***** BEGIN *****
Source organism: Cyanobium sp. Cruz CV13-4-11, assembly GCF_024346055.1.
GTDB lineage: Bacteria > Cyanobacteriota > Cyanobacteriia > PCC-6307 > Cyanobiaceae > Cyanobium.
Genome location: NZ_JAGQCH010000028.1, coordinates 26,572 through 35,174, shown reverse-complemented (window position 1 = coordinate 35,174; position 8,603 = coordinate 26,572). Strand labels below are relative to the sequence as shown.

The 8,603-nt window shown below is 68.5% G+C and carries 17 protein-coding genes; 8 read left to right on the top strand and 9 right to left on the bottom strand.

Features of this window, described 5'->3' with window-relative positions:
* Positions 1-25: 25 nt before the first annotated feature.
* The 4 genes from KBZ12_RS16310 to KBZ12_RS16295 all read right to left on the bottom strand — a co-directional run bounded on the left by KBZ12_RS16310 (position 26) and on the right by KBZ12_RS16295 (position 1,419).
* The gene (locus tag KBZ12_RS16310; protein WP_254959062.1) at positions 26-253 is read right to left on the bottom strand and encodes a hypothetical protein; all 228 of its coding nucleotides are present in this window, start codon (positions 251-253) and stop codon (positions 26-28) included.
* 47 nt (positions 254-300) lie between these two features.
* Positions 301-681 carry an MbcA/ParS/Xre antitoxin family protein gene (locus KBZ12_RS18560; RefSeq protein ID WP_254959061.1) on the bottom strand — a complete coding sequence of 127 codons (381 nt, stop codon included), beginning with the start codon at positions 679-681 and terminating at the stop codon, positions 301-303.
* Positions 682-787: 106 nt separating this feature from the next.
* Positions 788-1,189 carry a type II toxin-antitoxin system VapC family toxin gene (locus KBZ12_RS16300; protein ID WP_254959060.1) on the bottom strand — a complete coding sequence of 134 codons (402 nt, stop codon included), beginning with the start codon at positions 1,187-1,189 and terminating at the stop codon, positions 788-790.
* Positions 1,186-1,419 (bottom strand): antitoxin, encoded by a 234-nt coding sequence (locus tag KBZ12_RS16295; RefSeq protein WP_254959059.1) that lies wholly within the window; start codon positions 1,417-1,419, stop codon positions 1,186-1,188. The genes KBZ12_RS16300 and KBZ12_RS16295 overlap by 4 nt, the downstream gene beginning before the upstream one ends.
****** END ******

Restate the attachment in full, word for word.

Source organism: Cyanobium sp. Cruz CV13-4-11, assembly GCF_024346055.1.
GTDB lineage: Bacteria > Cyanobacteriota > Cyanobacteriia > PCC-6307 > Cyanobiaceae > Cyanobium.
Genome location: NZ_JAGQCH010000028.1, coordinates 26,572 through 35,174, shown reverse-complemented (window position 1 = coordinate 35,174; position 8,603 = coordinate 26,572). Strand labels below are relative to the sequence as shown.

The 8,603-nt window shown below is 68.5% G+C and carries 17 protein-coding genes; 8 read left to right on the top strand and 9 right to left on the bottom strand.

Features of this window, described 5'->3' with window-relative positions:
* Positions 1-25: 25 nt before the first annotated feature.
* The 4 genes from KBZ12_RS16310 to KBZ12_RS16295 all read right to left on the bottom strand — a co-directional run bounded on the left by KBZ12_RS16310 (position 26) and on the right by KBZ12_RS16295 (position 1,419).
* The gene (locus tag KBZ12_RS16310; protein WP_254959062.1) at positions 26-253 is read right to left on the bottom strand and encodes a hypothetical protein; all 228 of its coding nucleotides are present in this window, start codon (positions 251-253) and stop codon (positions 26-28) included.
* 47 nt (positions 254-300) lie between these two features.
* Positions 301-681 carry an MbcA/ParS/Xre antitoxin family protein gene (locus KBZ12_RS18560; RefSeq protein ID WP_254959061.1) on the bottom strand — a complete coding sequence of 127 codons (381 nt, stop codon included), beginning with the start codon at positions 679-681 and terminating at the stop codon, positions 301-303.
* Positions 682-787: 106 nt separating this feature from the next.
* Positions 788-1,189 carry a type II toxin-antitoxin system VapC family toxin gene (locus KBZ12_RS16300; protein ID WP_254959060.1) on the bottom strand — a complete coding sequence of 134 codons (402 nt, stop codon included), beginning with the start codon at positions 1,187-1,189 and terminating at the stop codon, positions 788-790.
* Positions 1,186-1,419 (bottom strand): antitoxin, encoded by a 234-nt coding sequence (locus tag KBZ12_RS16295; RefSeq protein WP_254959059.1) that lies wholly within the window; start codon positions 1,417-1,419, stop codon positions 1,186-1,188. The genes KBZ12_RS16300 and KBZ12_RS16295 overlap by 4 nt, the downstream gene beginning before the upstream one ends.